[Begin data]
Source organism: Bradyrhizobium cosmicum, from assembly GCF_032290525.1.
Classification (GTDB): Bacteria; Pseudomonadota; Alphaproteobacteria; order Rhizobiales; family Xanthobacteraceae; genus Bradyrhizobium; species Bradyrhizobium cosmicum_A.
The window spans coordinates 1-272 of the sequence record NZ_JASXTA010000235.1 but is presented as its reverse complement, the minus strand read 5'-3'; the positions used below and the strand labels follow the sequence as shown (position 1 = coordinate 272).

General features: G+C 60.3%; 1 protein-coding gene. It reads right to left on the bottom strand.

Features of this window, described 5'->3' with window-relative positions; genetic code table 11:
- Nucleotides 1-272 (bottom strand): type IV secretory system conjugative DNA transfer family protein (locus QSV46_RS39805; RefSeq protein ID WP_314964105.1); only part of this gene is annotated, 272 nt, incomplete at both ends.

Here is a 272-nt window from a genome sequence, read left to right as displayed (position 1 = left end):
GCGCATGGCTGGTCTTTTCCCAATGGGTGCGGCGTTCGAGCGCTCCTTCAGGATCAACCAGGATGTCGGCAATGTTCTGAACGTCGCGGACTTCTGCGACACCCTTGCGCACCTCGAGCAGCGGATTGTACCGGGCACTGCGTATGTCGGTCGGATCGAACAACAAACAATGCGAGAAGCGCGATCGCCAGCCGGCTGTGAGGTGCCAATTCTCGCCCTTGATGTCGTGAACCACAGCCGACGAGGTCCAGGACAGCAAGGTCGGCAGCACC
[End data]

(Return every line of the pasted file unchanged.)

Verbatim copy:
Source organism: Bradyrhizobium cosmicum, from assembly GCF_032290525.1.
Classification (GTDB): Bacteria; Pseudomonadota; Alphaproteobacteria; order Rhizobiales; family Xanthobacteraceae; genus Bradyrhizobium; species Bradyrhizobium cosmicum_A.
The window spans coordinates 1-272 of the sequence record NZ_JASXTA010000235.1 but is presented as its reverse complement, the minus strand read 5'-3'; the positions used below and the strand labels follow the sequence as shown (position 1 = coordinate 272).

General features: G+C 60.3%; 1 protein-coding gene. It reads right to left on the bottom strand.

Features of this window, described 5'->3' with window-relative positions; genetic code table 11:
- Nucleotides 1-272 (bottom strand): type IV secretory system conjugative DNA transfer family protein (locus QSV46_RS39805; RefSeq protein ID WP_314964105.1); only part of this gene is annotated, 272 nt, incomplete at both ends.

Here is a 272-nt window from a genome sequence, read left to right as displayed (position 1 = left end):
GCGCATGGCTGGTCTTTTCCCAATGGGTGCGGCGTTCGAGCGCTCCTTCAGGATCAACCAGGATGTCGGCAATGTTCTGAACGTCGCGGACTTCTGCGACACCCTTGCGCACCTCGAGCAGCGGATTGTACCGGGCACTGCGTATGTCGGTCGGATCGAACAACAAACAATGCGAGAAGCGCGATCGCCAGCCGGCTGTGAGGTGCCAATTCTCGCCCTTGATGTCGTGAACCACAGCCGACGAGGTCCAGGACAGCAAGGTCGGCAGCACC